These 5 ‘Old-Fangled’ Investment Options May Do Just As Well as Newer Alternatives

This article was originally published on this site

Exchange-traded and target-date funds, as well as Roth IRAs, are on a short list of the best developments for investors over the past few decades. Thanks to efficient design, tax-friendliness, or both, all have the potential to improve investors’ take-home returns. Yet even as these investments and investment “wrappers,” in the case of Roths, have eclipsed existing alternatives, old-fangled, less-popular alternatives can sometimes be as sensible a choice, if not an even better one.

Here’s a closer look at some of those less au courant investment types that investors shouldn’t dismiss out of hand; they can, in certain instances, play a valuable role in investors’ portfolios.Traditional Index Funds
Eclipsed by: Exchange-traded funds
Why you should consider them: Exchange-traded funds have garnered more attention than traditional index funds in recent years, thanks to the former’s widely touted trading flexibility and tax efficiency. But index funds and ETFs, especially the large, broad-market versions, have a key virtue in common: low costs. And unless an investor values the ability to trade intraday–and it’s hard to see why most strategic investors would want to do so–the fact that traditional index mutual funds are priced just once a day shouldn’t be a drawback. Finally, depending on the specific product and index a fund or ETF tracks, index funds can be just as tax-efficient as their ETF counterparts. That’s because broad-market equity index funds and ETFs share very low turnover, which contributes to their tax efficiency. Vanguard’s ETFs, meanwhile, are designed as share classes of the traditional index mutual funds; that setup allows the index funds to be especially tax-efficient because the ETFs can flush out low-cost-basis shares to pay off large, departing shareholders, among other tactics. Indeed,  Vanguard 500 Index , a plain-vanilla S&P 500 mutual fund, has lower tax-cost ratios and better long-term tax-adjusted returns than its ETF counterpart that also tracks the S&P 500,  SPDR S&P 500 ETF .Tax-Managed Funds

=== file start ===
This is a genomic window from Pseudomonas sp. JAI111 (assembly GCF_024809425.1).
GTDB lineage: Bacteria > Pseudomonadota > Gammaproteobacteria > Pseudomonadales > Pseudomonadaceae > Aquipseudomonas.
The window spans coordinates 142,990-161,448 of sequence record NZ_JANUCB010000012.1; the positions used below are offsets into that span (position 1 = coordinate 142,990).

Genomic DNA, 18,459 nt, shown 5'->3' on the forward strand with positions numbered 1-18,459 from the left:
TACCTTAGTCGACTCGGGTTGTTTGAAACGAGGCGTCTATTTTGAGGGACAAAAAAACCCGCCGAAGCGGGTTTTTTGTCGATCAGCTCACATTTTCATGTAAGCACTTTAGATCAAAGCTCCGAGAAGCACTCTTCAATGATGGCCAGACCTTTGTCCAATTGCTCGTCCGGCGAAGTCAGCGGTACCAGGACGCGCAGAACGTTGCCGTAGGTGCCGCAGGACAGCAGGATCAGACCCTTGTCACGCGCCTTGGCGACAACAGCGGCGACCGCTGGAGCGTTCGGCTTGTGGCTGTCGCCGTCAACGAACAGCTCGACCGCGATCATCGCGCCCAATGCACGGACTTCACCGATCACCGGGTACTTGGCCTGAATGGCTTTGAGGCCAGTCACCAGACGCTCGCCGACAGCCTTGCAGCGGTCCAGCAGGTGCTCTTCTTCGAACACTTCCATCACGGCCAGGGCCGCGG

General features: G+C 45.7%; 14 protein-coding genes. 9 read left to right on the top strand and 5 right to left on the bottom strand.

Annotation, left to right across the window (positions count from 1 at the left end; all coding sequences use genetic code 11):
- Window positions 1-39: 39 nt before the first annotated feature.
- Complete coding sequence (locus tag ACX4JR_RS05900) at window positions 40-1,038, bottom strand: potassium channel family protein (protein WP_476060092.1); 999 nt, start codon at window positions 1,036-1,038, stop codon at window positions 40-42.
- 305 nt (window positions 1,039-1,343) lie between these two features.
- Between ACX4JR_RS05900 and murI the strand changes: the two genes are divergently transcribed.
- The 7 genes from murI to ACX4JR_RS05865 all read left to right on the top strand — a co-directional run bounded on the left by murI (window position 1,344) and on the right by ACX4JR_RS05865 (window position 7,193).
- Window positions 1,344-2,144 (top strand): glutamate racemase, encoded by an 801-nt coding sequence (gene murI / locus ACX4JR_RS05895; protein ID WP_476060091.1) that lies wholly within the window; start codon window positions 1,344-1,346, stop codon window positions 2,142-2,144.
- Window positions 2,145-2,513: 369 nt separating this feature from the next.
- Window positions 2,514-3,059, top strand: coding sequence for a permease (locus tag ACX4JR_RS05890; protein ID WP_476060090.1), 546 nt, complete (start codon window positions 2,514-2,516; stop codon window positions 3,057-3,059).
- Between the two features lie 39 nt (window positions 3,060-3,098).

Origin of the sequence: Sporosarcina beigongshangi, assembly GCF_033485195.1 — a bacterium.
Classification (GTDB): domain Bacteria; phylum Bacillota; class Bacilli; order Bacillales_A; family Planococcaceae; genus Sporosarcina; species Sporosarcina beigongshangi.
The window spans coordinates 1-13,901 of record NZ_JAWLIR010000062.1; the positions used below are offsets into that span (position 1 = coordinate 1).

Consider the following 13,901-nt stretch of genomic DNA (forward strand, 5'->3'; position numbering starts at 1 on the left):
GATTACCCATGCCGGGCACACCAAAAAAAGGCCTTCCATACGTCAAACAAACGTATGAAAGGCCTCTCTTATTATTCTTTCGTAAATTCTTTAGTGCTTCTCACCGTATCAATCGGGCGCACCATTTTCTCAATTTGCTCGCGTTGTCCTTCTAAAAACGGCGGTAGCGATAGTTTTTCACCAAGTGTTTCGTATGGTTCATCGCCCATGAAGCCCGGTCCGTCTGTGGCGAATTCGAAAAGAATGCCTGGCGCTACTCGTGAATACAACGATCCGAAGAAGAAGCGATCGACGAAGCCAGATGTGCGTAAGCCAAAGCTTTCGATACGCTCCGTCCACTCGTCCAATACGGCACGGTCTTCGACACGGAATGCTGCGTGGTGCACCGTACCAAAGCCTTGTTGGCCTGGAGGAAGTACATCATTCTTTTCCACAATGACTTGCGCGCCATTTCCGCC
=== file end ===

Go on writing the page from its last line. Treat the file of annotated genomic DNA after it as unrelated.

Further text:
Eclipsed by: Exchange-traded funds
Why you should consider them: Here’s another category that has struggled to gain attention in recent years. Some shops, such as Putnam, have scuttled their tax-efficient equity funds altogether. It’s true that broad-market equity index funds and ETFs do a reliable job of reducing the drag of taxes on their returns (see above); low turnover means few capital gain distributions. But tax-managed funds have an important advantage relative to the index trackers: They can adjust their strategies to conform to the current tax regime. For example, if dividends were once again taxed at ordinary income tax rates (as they were before 2003), tax-managed funds could reduce the importance of dividend payers in their portfolios, whereas index funds would have no such latitude. That’s the key reason why I’ve used tax-managed equity funds in my tax-efficient model portfolios, though I’ll concede that tax-managed funds aren’t available in each and every category. I used a foreign-stock index fund for overseas exposure in my tax-efficient portfolios, for example.Static Allocation Funds
Eclipsed by: Target-date funds